“At midday, I led a walk looking at the “the Fateful Order Of the Day.” This one spent time at the Brotherton House and then at the Wood divisional Tablet on the west side of Brotherton Field – more talk than walk. I like to focus on the largely ignored presence of Alexander McDowell McCook, and the impact of two other orders that I think usually get overlooked in any discussion of Wood. Rosecrans’ order to Wood is well known – “Close up and support Reynolds.” This order was written at 10:45 a.m., delivered at about 10:55, and being executed by 11:15 or 11:20 – with Longstreet attacking between 11:15 and 11:30, to disastrous (for the Federals) result.

    Less well known are two orders written at 10:10 and 10:30 a.m., from Rosecrans to McCook, both of which were received by McCook at about 10:50 or 10:55 – probably literally within minutes of McCook riding up to find Wood getting his order from Rosecrans. The two earlier orders informed McCook that Rosecrans was sending Sheridan to Thomas, and also that the right flank of the army was about to be drawn back west and north. In short, Rosecrans was shifting his entire line. With the order to Wood seen in that context, McCook’s haste can be seen as a little more understandable, if still a disaster in the making.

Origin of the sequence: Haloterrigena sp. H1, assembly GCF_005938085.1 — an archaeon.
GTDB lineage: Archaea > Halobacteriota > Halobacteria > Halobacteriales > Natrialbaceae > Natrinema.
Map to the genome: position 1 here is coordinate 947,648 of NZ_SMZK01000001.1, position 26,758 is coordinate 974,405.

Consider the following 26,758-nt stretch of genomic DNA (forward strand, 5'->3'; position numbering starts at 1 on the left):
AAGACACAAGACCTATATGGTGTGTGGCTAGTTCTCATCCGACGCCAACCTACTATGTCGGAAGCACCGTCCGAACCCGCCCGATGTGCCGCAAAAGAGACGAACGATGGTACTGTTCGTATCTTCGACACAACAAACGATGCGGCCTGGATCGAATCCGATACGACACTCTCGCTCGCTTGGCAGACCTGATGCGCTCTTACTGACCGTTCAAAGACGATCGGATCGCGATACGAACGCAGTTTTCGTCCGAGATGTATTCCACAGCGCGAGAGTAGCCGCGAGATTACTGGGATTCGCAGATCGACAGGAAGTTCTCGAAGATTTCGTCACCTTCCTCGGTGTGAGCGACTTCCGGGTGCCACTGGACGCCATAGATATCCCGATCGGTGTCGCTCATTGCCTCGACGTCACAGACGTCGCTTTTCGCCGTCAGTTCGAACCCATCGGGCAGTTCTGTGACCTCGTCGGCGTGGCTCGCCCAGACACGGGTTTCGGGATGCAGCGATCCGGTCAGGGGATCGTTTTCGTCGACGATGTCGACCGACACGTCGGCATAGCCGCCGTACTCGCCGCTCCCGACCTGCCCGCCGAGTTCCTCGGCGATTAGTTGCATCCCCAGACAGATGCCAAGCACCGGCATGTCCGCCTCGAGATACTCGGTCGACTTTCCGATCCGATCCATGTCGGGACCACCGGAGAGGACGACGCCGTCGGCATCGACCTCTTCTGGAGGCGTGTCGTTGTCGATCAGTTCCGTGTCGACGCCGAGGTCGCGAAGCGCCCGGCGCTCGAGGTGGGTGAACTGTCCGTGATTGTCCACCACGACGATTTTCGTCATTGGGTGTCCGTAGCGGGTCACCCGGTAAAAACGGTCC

When I first started studying Chickamauga, I accepted the Wood-as-Snidely-Whiplash style villian of this story, but both Dr. Robertson and Jim Ogden have, through their own takes on the issue, challenged me into revising my thinking. Now I think there isn’t a villian, per se, just a bad situation unfolding dangerously quickly”

  4. James F. Epperson September 18, 2013 / 3:02 pm

    It also needs to be said that Longstreet’s column would have gone through Wood’s division even if it had not moved.

    • Robert Carter September 18, 2013 / 7:59 pm

      I’m not so sure Longstreet’s column would have broken through if Wood had remained. The Union line was very strong. Neither Breckinridge, Cleburne, nor AP Stewart’s divisions had broken through further north. Longstreet’s lead division, Bushrod Johnson’s, had been weakened by two days of combat. Plus, Union reinforcements were close at hand: Sheridan and Van Cleve. The charge would have been a bloody repulse.